September 17, 2013
Today’s guest blogger is Dr. Alison Hyra, an experienced research and evaluation consultant, as well as a member of SCAN’s Council of Young Professionals.
SCAN provides parenting classes for Northern Virginia families that use a curriculum entitled the ABCs of Parenting. Like many social service agencies, SCAN collects important information about who attends the parenting program and how they might have changed as a result of participating in the curriculum.
As a member of SCAN’s Council of Young Professionals, I was excited to learn that SCAN had data about the last two years of parenting classes. Since I am also a professional evaluator focusing on parenting, marriage and families, I was eager to dig into SCAN’s data and see how the program was making a difference.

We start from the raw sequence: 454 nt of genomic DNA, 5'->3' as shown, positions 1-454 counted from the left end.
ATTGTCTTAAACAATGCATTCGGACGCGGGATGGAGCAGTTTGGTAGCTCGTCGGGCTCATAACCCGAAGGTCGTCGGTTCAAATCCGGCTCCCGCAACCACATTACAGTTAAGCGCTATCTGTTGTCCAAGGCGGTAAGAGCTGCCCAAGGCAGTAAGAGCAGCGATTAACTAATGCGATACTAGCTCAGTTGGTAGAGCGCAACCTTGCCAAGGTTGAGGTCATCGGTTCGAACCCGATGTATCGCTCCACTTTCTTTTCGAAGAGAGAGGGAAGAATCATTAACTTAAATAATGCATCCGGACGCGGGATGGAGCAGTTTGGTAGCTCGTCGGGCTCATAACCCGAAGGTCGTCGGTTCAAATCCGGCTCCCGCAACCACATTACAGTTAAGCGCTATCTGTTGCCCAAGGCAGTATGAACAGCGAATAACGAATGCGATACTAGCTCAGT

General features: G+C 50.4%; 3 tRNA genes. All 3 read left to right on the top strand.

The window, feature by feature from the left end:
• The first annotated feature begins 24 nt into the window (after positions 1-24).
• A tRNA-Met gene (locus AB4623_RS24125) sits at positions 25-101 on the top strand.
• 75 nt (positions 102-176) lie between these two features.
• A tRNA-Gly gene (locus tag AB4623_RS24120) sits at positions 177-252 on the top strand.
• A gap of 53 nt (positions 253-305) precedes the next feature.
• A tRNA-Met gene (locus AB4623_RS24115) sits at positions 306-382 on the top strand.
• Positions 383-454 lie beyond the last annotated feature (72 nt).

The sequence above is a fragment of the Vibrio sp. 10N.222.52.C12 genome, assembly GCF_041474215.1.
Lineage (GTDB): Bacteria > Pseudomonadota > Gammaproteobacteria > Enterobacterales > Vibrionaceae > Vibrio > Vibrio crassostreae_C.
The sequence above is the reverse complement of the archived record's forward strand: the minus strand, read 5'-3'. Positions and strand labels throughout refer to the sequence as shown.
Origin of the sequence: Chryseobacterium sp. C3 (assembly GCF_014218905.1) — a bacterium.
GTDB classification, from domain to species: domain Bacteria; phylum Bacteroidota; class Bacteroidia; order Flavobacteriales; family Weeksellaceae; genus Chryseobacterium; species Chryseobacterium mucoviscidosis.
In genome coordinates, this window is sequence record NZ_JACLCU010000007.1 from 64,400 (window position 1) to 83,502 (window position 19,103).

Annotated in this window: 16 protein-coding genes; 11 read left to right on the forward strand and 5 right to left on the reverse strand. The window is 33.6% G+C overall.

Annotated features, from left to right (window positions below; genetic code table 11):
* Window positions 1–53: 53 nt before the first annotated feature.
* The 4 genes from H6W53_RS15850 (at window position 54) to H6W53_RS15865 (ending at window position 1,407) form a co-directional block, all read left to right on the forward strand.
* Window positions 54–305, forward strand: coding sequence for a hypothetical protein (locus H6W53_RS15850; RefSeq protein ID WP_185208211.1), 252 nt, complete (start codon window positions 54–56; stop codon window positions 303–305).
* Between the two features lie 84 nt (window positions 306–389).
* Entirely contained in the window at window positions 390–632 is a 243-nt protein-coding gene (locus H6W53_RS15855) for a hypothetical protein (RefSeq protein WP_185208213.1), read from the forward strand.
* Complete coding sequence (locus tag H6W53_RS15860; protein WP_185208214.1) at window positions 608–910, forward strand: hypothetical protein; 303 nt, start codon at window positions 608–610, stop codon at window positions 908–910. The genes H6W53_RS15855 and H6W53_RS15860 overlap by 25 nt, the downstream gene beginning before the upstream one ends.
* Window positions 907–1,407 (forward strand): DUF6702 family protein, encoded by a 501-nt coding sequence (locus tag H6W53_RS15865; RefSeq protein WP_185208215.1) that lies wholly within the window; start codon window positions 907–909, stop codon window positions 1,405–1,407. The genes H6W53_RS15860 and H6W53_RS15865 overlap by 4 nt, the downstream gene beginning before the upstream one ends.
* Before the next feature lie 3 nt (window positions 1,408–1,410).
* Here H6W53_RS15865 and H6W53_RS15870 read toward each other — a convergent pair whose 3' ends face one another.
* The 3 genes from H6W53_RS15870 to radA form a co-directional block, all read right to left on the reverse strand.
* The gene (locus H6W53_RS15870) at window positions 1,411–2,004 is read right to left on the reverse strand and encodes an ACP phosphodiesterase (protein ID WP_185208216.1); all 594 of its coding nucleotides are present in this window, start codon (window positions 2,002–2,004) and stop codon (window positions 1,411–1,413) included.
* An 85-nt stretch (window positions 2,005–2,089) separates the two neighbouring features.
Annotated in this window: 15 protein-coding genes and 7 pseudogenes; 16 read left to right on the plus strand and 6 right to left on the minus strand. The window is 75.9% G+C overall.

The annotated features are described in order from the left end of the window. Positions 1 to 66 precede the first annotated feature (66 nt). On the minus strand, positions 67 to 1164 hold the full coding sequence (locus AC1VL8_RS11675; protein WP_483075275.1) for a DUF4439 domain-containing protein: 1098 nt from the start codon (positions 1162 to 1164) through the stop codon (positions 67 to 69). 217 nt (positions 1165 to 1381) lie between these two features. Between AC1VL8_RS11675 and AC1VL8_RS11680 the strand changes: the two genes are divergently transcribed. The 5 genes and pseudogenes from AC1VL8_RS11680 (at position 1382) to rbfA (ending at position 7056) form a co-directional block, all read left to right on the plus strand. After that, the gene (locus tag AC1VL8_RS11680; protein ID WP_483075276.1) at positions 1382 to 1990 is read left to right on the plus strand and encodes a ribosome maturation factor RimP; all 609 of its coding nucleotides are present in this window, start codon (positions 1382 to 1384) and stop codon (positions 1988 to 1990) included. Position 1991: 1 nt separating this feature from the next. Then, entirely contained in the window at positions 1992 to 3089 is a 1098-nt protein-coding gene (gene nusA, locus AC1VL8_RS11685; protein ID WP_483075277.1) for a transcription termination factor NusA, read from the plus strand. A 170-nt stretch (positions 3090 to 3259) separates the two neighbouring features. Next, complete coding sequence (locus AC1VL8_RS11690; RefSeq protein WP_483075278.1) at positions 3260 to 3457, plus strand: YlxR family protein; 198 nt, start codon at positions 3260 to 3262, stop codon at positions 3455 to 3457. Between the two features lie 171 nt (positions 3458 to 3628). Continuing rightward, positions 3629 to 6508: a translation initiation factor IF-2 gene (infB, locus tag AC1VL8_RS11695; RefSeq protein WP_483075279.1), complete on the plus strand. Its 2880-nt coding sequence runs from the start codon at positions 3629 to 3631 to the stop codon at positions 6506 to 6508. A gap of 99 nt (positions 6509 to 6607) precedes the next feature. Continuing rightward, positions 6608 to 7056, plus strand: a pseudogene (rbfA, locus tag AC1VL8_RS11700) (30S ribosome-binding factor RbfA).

I’m pleased to report that my analysis indicates that SCAN’s parenting programs are making strong and significant changes among program participants.
We collected data on participants’ parenting attitudes before the program started and after the program ended. These attitudes are associated with levels of child abuse and neglect risk.
As a result of program completion, SCAN was able to reduce the percentage of parents deemed high risk by half. Additionally, by the end of the 8-week parenting course, between a third and a half of parents had a low risk of child abuse on each attitude.
This evaluation suggests that SCAN’s delivery of the ABCs of Parenting is making a difference in the lives of Northern Virginia families and children, and reducing the risk of child abuse and neglect. Thankfully, SCAN offers the classes in English and Spanish throughout the year, and the next session begins later this month.